The most common enhancements used on Peridot are ones to fix impurities in the stone itself – that is, resins, waxes and oils to fill in cracks and impurities in the gems surface. Jewellers are required to inform the consumer when their stone was treated in this manner because these treatments require special care.
Proper Peridot Care
While an enhanced Peridot ring may require special care, which should be outlined by your jeweler, a Peridot in its natural state won’t require any out of the ordinary care. It is important to remember that, though durable, Peridot can be scratched by matters that hold a hardness level of 6.5 or higher so it is smart to store your beautiful gem encrusted ring in a secured box, pouch, or away from any diamonds or products that may flaw the stone.
As with any fine stone, it is recommended to remove your ring prior to exposing your hands to harsh household chemicals or chlorinated pools.
With the hardness of peridot only reaching approximately 6.5 on the Mohs scale, the care you take with the ring will influence whether it lasts for years. It’s recommended that you never use a steam or ultrasonic cleaner on your peridot. Always brush sand or dirt gently from the ring before cleaning with mild, soapy water since the sand or dirt can scratch or dull the surface.
The Price of Peridot
For a high quality gem that is often mistaken for emerald, it might come as a surprise that a carat of Peridot can be purchased for about $40.00 per carat. It is hard to find uncut peridot stones – as a result, a peridot gem that is larger than 4 carats jumps in value to $300/carat.
Other factors that influence the price of a Peridot studded ring are cut, clarity, color and setting. A peridot gem of high quality will have very few inclusions (markings within the depth of the gem), smooth and professional cuts, flashes of white included in the color and a sustainable band.
When choosing a setting for your gem, it is important to keep in mind that the stone itself is the sulfuric compounds used in rhodium plating white gold, and thus, it might be good measure to set your peridot gem in a material other than white gold.
Peridot Cut and Shapes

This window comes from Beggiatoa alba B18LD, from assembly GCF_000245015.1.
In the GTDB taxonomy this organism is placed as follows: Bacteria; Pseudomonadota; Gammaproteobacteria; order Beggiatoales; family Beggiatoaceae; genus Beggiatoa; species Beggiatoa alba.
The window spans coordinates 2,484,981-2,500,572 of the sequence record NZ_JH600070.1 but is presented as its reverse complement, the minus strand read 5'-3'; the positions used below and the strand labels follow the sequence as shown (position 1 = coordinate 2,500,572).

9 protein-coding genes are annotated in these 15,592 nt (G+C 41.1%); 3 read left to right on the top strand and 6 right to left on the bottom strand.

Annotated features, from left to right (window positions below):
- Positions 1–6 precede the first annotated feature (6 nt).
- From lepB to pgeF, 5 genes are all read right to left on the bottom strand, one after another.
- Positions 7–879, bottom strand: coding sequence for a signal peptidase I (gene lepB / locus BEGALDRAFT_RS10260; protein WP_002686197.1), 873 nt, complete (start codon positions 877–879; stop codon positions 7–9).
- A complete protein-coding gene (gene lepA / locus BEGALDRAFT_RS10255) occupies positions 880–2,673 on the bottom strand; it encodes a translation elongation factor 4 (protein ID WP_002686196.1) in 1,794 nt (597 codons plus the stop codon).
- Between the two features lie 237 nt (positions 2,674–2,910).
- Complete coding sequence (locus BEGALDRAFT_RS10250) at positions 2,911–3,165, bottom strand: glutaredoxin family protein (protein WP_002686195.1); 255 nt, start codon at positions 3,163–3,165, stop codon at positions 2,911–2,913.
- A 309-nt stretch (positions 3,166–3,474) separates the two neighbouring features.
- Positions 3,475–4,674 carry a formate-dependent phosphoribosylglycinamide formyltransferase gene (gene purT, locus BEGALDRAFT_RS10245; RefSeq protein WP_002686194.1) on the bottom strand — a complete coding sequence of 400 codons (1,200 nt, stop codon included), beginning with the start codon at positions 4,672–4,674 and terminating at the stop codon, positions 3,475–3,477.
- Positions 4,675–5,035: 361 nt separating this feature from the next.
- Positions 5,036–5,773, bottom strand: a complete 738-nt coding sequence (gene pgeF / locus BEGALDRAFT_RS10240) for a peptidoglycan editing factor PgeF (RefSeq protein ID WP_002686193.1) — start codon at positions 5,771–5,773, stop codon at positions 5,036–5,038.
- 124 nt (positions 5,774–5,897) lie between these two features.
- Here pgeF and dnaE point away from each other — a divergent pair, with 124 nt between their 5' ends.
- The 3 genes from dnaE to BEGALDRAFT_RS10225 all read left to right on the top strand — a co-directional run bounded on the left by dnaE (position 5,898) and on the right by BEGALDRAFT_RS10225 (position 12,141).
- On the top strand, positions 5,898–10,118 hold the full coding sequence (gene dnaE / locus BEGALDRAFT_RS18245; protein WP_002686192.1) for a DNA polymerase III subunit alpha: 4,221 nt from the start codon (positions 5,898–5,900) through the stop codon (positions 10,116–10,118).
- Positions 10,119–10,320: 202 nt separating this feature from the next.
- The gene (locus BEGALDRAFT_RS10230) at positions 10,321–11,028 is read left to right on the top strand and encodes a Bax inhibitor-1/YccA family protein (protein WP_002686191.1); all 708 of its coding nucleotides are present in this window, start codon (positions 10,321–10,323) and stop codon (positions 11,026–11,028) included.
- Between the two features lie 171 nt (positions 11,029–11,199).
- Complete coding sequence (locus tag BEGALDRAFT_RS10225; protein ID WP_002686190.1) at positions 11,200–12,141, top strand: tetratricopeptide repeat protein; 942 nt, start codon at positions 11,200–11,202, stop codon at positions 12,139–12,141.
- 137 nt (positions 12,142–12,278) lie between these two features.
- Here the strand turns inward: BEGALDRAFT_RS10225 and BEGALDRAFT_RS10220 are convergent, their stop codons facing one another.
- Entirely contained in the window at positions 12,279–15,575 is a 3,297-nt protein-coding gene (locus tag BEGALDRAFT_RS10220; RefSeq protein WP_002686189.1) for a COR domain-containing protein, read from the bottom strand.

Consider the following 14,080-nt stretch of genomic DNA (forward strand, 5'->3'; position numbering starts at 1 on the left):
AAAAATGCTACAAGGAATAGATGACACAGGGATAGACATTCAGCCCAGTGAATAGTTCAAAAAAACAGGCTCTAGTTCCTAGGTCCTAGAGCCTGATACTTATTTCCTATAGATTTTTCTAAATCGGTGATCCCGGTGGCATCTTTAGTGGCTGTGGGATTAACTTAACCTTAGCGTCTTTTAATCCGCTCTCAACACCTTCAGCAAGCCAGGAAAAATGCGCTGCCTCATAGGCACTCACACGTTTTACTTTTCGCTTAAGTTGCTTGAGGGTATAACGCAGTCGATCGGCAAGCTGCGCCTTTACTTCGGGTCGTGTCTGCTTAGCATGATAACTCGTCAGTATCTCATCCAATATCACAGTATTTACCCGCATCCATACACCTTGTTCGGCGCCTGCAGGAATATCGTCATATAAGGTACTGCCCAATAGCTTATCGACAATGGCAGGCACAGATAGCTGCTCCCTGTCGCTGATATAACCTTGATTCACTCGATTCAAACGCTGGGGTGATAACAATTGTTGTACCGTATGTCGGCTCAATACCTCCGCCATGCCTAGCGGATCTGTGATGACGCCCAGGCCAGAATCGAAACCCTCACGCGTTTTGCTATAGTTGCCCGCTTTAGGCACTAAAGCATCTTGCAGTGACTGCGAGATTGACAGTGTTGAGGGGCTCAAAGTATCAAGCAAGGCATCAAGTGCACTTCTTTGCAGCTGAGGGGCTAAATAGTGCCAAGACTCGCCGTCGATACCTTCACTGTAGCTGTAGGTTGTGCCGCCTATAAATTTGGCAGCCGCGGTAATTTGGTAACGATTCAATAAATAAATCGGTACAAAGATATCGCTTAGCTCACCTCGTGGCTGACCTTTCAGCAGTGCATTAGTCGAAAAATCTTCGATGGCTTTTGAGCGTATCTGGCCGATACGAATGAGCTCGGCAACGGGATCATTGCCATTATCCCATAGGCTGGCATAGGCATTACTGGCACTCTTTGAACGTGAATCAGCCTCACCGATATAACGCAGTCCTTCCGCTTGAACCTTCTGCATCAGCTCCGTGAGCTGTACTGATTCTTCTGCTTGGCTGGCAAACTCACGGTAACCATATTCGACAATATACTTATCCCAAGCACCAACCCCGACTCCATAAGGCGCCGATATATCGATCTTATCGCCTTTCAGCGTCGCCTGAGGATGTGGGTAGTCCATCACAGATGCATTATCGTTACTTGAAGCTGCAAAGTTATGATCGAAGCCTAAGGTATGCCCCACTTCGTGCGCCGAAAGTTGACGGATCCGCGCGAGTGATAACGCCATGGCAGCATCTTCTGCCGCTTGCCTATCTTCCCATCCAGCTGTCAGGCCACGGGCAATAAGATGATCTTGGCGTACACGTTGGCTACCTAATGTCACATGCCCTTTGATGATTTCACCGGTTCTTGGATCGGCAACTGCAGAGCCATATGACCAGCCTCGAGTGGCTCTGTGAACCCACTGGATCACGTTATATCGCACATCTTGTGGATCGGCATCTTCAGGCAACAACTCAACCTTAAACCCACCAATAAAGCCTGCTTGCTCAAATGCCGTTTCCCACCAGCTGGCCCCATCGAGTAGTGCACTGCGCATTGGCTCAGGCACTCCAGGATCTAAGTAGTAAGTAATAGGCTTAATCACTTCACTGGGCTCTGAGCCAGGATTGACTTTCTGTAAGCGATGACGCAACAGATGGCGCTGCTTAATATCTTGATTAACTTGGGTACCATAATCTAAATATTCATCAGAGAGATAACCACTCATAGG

The peridot is normally faceted to really enhance its transparent nature. Table and step cuts are popular, but there are some truly beautiful checkerboard cuts, too. Peridots can be found in many shapes from rounds to ovals to emeralds and octagons.
As its color might suggest, Peridot is believed to promote prosperity in financial, emotional and personal aspects. The stone itself is believed to have a calming effect and is said to be a good refuge to help fight through anger, stress and frustration.
For budding and aspiring psychics, Peridot is said to help strengthen ESP abilities! Far out, right? Well, actually, yeah! In 2006, Peridot was even found in remains of comet dust, making it quite other-worldly.
In Astrology, it’s believed that the peridot, also known as an evening emerald, symbolizes strength. Those in ancient times believed that the volcano goddess, Pele, shed tears into the volcano that were the crystals of peridot.
August Birthstone Poem for the Peridot:
“Wear a peridot or for thee,
No conjugal fidelity
The August born without this stone,
‘Tis said, must live unloved alone.”
It’s said to be associated with traits of love and faithfulness.
The Evening Emerald
While some versions of the peridot might be close to the color of an emerald, when it’s seen under artificial light, it can really deepen the glow and the color of the peridot. This gives it the brilliant green that’s associated with emeralds and hence the name of evening emerald.
Am I ready to buy?
Absolutely! But we’d like to reiterate some key facts before you’re on your way.
1. Remember that some peridot gems are enhanced through the use of wax or resin – be aware of this when shopping as these treated stones require special care. Retailers and jewellers alike are legally obligated to disclose whether any gem has been treated.
2. Be conscious of the setting of your stone – Peridot is sensitive to the material used in rhodium plating white gold, so if you’re set on a white gold setting, peridot might not be your best gemstone option.
3. When buying a used or antique gem, make sure to get it inspected by a certified gemologist for imperfections that may not be visible to the naked eye. When buying a peridot and diamond ring, be vocal in wanting certifications on the diamonds that you’re buying.
4. For the best bang for your buck on peridot rings, buy from reputable jewelers.
Are you looking for a gemstone that embodies all the brilliance and luster of an emerald for a mere quarter of a cost? Maybe you, or your significant other, were born in August and you want your engagement or wedding ring to carry your birthstone. Or is green your favorite color and you want to wear a gem that varies in all the majestic shades that green has to over. Well – Peridot is your solution! Before buying a ring embellished with this brilliant stone, it is important to be well versed in the mineral itself and all the factors of buying a peridot embellished ring, ownership, and upkeep.